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Family Law
University of Mississippi School of Law
Bell, Deborah H.

Family Law – Fall 2006
Professor Deborah Bell


· The power to regulate entry into marriage lies with individual states, but state requirements are affected by constitutional restraints, common law presumptions favoring marriage, and resolutions of conflicts between state laws.
· Constitutional Limits of State Regulation
o The right to marry is a fundamental right protected by the Constitution.
o State regulation that significantly interferes with that right to marry must advance significantly important state interests and be closely tailored to meet only those interests.
§ Strict scrutiny has been applied to strike down laws prohibiting interracial marriages and barring delinquent child support payors from marriage.
o Not all state regulations are subject to strict scrutiny. Regulations that do not significantly interfere with the right to marry are tested under the rational relationship test.
§ Parental consent requirements have been upheld under the rational relationship test.
· Common Presumptions Regarding Marriage
o A purported marriage is presumed to be valid.
o It is presumed that parties are eligible to marry.
o It is presumed that parties complied with formal marriage requirements.
o Presume that the person officiating was authorized to perform marriages.
o A person’s most recent marriage is presumed to be valid.
§ This is the most frequently cited presumption.
o The presumptions all place the burden of proof on one who attacks the validity of a marriage.
o MS – The law will indulge every reasonable presumption in favor of marriage.
· Conflicts of Law
o Generally, states will recognize a marriage that was valid in the state where the marriage occurred.
o Two exceptions to the general rule:
§ A state may refuse to recognize a marriage that violates a significant public policy of that state.
§ A state may deny full faith and credit to its own residents who marry in another state to evade home state laws.
o MS follows the general rule, extending full faith and credit to out-of-state marriages that do not violate significant public policy.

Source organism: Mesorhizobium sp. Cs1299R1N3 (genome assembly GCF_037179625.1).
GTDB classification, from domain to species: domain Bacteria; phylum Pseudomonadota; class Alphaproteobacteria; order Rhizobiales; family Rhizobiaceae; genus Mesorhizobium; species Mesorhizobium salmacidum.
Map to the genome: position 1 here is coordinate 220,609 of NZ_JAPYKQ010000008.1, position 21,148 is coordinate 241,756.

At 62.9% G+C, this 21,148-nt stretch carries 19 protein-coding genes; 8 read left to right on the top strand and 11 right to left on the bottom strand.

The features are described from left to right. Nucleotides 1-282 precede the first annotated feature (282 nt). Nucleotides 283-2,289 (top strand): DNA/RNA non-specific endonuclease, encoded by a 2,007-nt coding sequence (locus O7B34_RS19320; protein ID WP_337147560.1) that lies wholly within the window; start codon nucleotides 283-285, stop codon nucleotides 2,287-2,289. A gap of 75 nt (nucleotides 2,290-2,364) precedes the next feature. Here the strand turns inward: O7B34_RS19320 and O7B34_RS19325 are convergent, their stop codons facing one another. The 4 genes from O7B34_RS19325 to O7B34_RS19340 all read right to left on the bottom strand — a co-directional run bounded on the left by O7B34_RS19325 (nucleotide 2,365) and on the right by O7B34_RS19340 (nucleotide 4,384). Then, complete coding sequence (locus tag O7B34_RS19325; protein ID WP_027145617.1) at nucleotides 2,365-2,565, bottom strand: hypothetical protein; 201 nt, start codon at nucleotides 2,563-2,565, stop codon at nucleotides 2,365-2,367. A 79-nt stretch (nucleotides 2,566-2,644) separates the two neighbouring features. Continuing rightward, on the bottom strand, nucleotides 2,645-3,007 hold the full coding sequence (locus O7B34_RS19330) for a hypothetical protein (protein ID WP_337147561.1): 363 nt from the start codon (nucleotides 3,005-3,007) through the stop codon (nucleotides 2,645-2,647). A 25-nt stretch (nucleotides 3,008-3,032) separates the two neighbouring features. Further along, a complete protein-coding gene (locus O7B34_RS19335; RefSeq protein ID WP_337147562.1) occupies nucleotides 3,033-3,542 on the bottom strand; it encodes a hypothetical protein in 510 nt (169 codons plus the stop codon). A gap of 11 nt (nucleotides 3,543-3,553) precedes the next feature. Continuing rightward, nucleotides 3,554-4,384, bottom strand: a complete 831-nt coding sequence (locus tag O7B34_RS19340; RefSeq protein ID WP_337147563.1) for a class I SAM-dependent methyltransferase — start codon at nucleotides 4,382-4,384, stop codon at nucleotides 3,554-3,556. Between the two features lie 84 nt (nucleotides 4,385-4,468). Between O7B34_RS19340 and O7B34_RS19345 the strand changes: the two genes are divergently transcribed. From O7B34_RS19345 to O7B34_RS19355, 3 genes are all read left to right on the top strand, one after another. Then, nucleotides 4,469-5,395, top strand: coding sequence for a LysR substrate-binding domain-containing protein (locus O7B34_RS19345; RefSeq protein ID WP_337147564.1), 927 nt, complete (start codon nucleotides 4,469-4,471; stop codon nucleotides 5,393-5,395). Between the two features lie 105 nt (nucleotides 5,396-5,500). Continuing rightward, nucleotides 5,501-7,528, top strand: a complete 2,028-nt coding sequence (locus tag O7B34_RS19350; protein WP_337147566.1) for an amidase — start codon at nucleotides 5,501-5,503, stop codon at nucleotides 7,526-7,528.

o MS has recognized CL marriages not valid under MS state law and marriages between parties not eligible to marry in MS.
o BUT full faith and credit will not be extended to persons of the same sex or to a marriage that is incestuous under MS law if residents attempted to evade the law by marrying somewhere else then returning to MS.

· A marriage is not valid unless the parties:
o Are eligible to marry under state law
o Comply with formal prerequisites for marriage
o Enter the marriage voluntarily
o Failure to comply with those requirements opens the marriage to annulment.
· MS regulates the right to marry based upon:
o Kinship
§ Marriage may be dissolved through annulment or divorce.
§ Children of incestuous marriages are labeled illegitimate even if the parties married in good faith (unlike children of other valid marriages.)
o Bigamous Marriage
§ Bigamous marriages may be set arise by annulment or divorce.
§ The last marriage contracted

of proof.
§ If an alleged CL spouse later entered into a ceremonial marriage, that is considered evidence that the spouse lacked intent to contract earlier CL marriage.
§ A CL marriage may ONLY be dissolved through formal divorce proceedings.
o Ceremonial Marriage
§ Parties must acquire a license
§ Applicants must file written, sworn application with the circuit clerk of any count
§ Must state names, ages, and addresses of the parties and the names and addresses of their parents
§ Application must remain on file for 3 days (unless waived by judge)
§ Must submit proof of age and proof tested negative for syphilis w/30 days
§ Solemnize the marriage through a ceremony
§ Ceremony must be preformed by an authorized person (spiritual leader , a judge, or a county supervisor)
o Mere irregularities or omissions in a license do not affect validity of marriage.
o Failure to comply with licensure provisions does not affect the validity of a marriage solemnized in a ceremony and followed by cohabitation.
o Complete failure to obtain a license is not cured by ceremony and cohabitation.
o No marriage results if a couple obtains a license and cohabits but does not solemnize the relationship through a ceremony.